How Stock Photos Reflect The Way We View Women
Last year, I was working on a graphic art submission to the National Organization for Women (NOW)’s Love Your Body Poster Contest. To execute my concept, I needed to find a lot of stock photos of women.
Since I wanted to celebrate multiculturalism and include women of different races, I needed stock images of white, African-American, Hispanic, and Asian-American women. I never expected how difficult it would be to find suitable stock photos. Searching for stock imagery of white women wasn’t a walk in the park, since a large percentage of the photos I found were sexualized (even on websites that were mostly clean and reliable). Stock images of women of color were so scarce that I almost gave up trying to find them. I am being completely literal when I say that those photos that I did manage to find of African-American, Hispanic, and Asian-American women were all extremely sexualized of offensive. I had to scour the Internet for months until I found usable, clean stock images of women of color.
As the graphic art piece was specifically about loving your body regardless of whether or not it adheres to societal beauty standards, I also wanted to celebrate size diversity. Whenever I searched a general keyword like “women,” only photos of thin women came up, so I had to specifically look for photos of bigger women. I felt bad having to search keywords with stigmatizing language like “fat women” or “overweight women.” Although I did find some stock photos of bigger women, they were all centered on weight, with the women holding food, exercising, or being weighed. Since I was unable to find any photos of bigger women just posing or involved in activities that were not weight-related, I ended up having to use these. I just Photoshopped the food out of the model’s hands and the scale out from underneath her feet.
I think that the availability of stock imagery of only certain types of women is a sadly accurate reflection of our culture. The media routinely erases women of color; it’s easy to see this from the ubiquity of television shows with all- or nearly-all-white casts to a dearth of movies with leading ladies of color. Non-white women have few political role models to emulate. After all, Congress is 82% male, the US Senate is 95% white, and US House of Representatives is 81% white. Women who don’t adhere to arbitrary beauty standards are also ignored by our culture, as few heavy women (or men) make appearances in the media. When they do, it’s usually in relation to encouraging the viewer to avoid looking like them or to make fun of them.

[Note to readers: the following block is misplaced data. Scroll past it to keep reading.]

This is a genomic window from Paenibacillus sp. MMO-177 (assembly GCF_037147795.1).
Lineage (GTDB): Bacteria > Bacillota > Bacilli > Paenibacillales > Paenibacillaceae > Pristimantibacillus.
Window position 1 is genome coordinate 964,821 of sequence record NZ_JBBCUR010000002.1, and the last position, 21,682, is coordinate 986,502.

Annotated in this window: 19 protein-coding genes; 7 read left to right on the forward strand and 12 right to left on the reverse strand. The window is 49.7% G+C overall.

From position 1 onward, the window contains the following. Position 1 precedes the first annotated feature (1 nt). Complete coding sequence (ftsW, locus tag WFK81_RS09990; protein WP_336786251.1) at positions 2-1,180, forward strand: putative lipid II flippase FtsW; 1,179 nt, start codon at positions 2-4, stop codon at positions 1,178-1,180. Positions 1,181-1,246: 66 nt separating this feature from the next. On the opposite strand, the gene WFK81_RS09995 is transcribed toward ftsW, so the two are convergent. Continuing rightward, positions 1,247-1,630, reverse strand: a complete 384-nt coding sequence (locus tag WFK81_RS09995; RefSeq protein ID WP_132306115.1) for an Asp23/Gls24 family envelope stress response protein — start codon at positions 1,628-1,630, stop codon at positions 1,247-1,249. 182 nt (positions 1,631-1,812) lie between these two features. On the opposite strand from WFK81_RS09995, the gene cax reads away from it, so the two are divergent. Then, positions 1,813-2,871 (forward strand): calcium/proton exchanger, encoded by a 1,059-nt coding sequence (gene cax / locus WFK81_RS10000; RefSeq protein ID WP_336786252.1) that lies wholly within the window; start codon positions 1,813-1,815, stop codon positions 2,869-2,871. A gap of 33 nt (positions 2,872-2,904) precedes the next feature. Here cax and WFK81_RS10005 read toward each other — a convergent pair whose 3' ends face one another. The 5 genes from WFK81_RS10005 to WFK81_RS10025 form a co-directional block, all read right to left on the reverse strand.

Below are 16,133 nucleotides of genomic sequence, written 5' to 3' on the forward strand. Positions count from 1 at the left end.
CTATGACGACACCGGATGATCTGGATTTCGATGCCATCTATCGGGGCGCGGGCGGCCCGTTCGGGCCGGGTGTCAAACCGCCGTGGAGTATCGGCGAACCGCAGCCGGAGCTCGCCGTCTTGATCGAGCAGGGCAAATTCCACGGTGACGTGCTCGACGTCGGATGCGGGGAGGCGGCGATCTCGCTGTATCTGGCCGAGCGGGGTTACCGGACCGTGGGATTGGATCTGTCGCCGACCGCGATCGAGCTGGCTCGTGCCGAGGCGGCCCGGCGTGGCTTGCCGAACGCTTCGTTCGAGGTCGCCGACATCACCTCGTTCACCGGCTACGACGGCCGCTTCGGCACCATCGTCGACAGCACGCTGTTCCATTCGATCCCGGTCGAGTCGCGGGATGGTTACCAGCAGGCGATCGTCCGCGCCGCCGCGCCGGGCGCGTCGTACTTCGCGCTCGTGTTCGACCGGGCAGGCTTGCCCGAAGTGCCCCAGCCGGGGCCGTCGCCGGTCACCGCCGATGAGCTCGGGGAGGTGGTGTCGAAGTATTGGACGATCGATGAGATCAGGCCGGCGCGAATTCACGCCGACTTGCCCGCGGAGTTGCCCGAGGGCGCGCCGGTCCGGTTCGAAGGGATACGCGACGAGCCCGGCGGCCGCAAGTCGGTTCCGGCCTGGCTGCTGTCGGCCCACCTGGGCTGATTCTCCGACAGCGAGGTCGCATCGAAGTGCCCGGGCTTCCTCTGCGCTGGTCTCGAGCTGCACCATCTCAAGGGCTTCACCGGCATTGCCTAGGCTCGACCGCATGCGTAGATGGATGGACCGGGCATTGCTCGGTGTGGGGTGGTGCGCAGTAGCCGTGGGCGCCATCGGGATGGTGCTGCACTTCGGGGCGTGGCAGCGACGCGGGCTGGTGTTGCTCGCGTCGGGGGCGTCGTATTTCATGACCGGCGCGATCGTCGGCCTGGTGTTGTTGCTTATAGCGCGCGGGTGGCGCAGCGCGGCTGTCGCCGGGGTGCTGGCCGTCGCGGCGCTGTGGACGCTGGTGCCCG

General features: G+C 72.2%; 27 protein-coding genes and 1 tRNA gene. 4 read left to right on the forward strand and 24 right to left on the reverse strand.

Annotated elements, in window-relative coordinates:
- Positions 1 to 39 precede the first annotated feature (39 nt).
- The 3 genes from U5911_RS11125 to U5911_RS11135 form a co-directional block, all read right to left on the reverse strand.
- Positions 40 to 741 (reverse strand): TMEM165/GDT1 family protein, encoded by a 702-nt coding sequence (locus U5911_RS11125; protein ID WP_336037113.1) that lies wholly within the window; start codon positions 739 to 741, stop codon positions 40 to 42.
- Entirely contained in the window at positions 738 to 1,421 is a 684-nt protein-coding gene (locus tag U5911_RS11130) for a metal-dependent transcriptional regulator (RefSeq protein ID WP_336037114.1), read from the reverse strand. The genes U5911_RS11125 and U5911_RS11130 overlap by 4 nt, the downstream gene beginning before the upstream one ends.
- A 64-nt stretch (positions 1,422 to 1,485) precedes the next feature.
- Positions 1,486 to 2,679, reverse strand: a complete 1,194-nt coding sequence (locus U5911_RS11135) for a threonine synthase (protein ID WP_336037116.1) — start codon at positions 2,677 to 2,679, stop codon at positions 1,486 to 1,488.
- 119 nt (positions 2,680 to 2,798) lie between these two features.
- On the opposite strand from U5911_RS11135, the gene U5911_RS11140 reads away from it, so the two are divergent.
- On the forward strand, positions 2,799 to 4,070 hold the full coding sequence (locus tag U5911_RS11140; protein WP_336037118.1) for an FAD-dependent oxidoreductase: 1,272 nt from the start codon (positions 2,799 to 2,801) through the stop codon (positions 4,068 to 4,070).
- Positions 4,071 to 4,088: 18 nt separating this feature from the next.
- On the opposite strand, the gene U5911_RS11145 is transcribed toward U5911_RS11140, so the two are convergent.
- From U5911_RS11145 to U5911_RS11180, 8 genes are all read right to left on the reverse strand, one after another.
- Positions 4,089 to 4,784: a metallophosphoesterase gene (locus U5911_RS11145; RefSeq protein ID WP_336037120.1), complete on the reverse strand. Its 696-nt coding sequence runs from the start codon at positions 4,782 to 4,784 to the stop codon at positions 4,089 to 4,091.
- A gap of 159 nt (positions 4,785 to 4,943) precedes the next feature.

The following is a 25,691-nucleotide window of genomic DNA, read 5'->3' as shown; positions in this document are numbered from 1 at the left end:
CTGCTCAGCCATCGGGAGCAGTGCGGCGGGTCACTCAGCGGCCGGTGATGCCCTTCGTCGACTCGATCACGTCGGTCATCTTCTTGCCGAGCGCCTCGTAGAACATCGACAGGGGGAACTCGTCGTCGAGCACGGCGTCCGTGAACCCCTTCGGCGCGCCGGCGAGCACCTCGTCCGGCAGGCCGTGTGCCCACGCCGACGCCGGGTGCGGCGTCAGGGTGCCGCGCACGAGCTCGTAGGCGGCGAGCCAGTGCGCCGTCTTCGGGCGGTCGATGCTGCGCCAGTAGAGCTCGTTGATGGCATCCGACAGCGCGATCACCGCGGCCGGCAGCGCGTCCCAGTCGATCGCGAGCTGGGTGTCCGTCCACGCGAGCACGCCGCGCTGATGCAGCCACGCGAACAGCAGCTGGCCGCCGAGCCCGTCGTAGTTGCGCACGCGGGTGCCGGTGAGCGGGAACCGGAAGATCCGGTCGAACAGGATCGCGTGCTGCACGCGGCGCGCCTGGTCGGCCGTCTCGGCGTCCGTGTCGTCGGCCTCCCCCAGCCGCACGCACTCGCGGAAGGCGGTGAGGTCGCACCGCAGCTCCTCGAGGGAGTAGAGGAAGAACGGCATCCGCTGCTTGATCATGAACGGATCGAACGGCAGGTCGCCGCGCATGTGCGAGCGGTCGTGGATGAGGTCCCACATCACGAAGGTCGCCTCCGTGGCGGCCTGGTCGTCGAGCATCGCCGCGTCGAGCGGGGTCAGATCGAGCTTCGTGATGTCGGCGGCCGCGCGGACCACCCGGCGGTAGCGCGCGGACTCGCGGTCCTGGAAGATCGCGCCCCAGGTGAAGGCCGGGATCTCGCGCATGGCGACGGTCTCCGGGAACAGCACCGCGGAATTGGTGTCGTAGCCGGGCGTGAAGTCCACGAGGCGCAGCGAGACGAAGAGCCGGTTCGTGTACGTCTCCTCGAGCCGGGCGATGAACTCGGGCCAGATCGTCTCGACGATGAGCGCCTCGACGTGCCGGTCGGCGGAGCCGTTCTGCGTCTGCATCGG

I could encourage all of you readers to sign a petition or send emails to stock image websites complaining about their lack of racial and size diversity, urging them to feature more photos of minority women and bigger women. I won’t, though, because I think that will only go so far and won’t solve the root problem: our stock imagery just reflects our culture. If we want stock photo sites to host more inclusive images, we need a more inclusive society.
This sort of paradigm shift will not happen overnight. Frustrating as it may be, it’s something that will gradually happen over the years. It’s not easy to put on a smile and patiently open the minds of our friends and acquaintances, but it’s what we must do as feminist activists. The only inspiration I can give is that our children and grandchildren will benefit from our work. Hopefully, they’ll be able to easily find non-sexualized stock photos of women of every race and body type.
Read other posts about: Diversity, images of women, presentation of women in the media, size diversity, size diversity and the media, stock photos, women in the media, women of color, women of color feminism, women of color in the media
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